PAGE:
Windstream looks to fiber investments, cloud services to tighten bond with mid-sized businesses

Source: Windstream

Windstream’s CEO Tony Thomas says that by enacting a series of cost cutting measures and product development focused on mid-sized businesses, the provider will be able to profitably grow its enterprise service segment revenues.  

“This is centered on being a strategic solutions based provider to mid-market enterprises, where we best leverage our network and our people to provide high value solutions which typically produce higher margins and lower churn,” Thomas said during the earnings call, according to a Seeking Alpha earnings transcript. 

Cutting costs is another part of its strategy. The service provider is looking for ways to cut network operations costs by reducing its reliance on last mile facilities from large telcos such as AT&T and Verizon.

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While Windstream is a traditional ILEC, it still has to rent special access, lower-speed TDM connections from other service providers to provision services for business customers outside of its traditional territory where it can’t make a business case to build out fiber to those locations.

“We're reducing network access costs through capacity management, network modernization and on-net market expansion,” Thomas said. “We have completed detailed audits for circuits in place and identified opportunities to provide network services in a more cost effective manner. For example, in certain locations, we were able to right-size leased circuits while still leaving ample capacity for network needs.”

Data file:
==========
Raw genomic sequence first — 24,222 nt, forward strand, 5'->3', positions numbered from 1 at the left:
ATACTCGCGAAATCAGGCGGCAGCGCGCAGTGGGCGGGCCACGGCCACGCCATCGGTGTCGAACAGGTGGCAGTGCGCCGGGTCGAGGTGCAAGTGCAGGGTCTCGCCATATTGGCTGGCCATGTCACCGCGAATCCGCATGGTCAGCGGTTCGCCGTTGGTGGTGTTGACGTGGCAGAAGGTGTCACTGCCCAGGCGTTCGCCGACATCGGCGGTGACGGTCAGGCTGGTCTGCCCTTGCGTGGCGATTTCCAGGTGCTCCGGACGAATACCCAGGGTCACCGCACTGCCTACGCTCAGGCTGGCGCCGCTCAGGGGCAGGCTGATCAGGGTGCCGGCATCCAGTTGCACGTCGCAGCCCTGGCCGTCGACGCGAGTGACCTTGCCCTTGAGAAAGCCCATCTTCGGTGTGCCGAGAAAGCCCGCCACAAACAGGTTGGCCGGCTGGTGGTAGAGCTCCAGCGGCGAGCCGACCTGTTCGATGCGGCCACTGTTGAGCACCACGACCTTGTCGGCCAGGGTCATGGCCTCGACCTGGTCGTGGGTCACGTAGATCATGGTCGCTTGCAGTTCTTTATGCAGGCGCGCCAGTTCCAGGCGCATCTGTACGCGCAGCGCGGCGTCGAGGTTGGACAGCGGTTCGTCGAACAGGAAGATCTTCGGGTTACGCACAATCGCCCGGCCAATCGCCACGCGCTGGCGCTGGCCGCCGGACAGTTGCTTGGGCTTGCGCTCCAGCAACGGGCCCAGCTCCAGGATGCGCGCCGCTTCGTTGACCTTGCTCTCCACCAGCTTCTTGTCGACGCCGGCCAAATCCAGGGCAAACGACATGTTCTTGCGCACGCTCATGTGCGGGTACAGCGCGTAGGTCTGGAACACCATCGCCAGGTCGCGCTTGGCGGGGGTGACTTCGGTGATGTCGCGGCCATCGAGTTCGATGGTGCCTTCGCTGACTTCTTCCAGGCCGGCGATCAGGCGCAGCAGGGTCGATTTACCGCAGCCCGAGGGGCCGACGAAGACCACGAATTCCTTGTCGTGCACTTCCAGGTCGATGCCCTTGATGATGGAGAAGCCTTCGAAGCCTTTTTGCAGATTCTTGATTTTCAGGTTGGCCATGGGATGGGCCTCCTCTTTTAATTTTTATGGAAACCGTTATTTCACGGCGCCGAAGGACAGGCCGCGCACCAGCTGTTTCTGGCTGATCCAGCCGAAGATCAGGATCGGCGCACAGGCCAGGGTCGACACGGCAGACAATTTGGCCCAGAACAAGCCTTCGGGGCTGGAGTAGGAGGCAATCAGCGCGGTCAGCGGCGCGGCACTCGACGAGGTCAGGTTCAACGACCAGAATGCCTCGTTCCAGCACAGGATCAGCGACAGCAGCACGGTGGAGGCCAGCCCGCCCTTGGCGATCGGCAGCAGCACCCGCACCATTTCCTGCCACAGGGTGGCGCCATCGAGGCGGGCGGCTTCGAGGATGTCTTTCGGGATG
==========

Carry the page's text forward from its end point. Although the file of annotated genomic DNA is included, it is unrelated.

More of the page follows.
In tandem with cutting wholesale rental access costs, the service provider is also expanding its fiber network to address business customers. As it builds out fiber into more metro networks, Windstream will transfer customers off of leased circuits and onto its own fiber network.

“We also expanded our fiber footprint in several key cities, including Charlotte, Richmond, and Nashville to enable us to bring more traffic on to our own network, and turn down leased circuits,” Thomas said. “These are just a few of the examples of how we are driving substantial savings through network optimization.”

These actions will help position it to address one of its business customers’ largest needs: more bandwidth. Windstream is fulfilling that desire by expanding its Ethernet portfolio.

“We see our customers continuing to buy faster speeds,” Thomas said. “That's a transition from TDM to Ethernet, and that's also a transition from lower Ethernet bandwidth speeds to higher Ethernet bandwidth speeds.”

Besides Ethernet, Windstream is seeing more of its customers migrate to cloud services like Unified Communications as a Service (UCaaS). “It's a cloud-based contact center tool and it's a real asset that Windstream has that differentiates us from those in which we compete and we're continuing to see strong demand for that with very large opportunities,” Thomas said.

It appears that Windstream’s efforts are starting to pay off as the telco reported second quarter enterprise revenues were $491 million, up 3 percent year-over-year.

For more:
- read the Seeking Alpha earnings transcript (reg. req.)

Related articles:
Windstream sheds 16K broadband subs in Q2, but says speed enhancements break decline trend
Windstream: G.fast enhances 1 Gbps self-installation, network management in multi-dwelling units
Windstream's Thomas: G.fast will deepen our MDU broadband presence
Windstream sets business services on growth track as enterprise revenues rise to $498M

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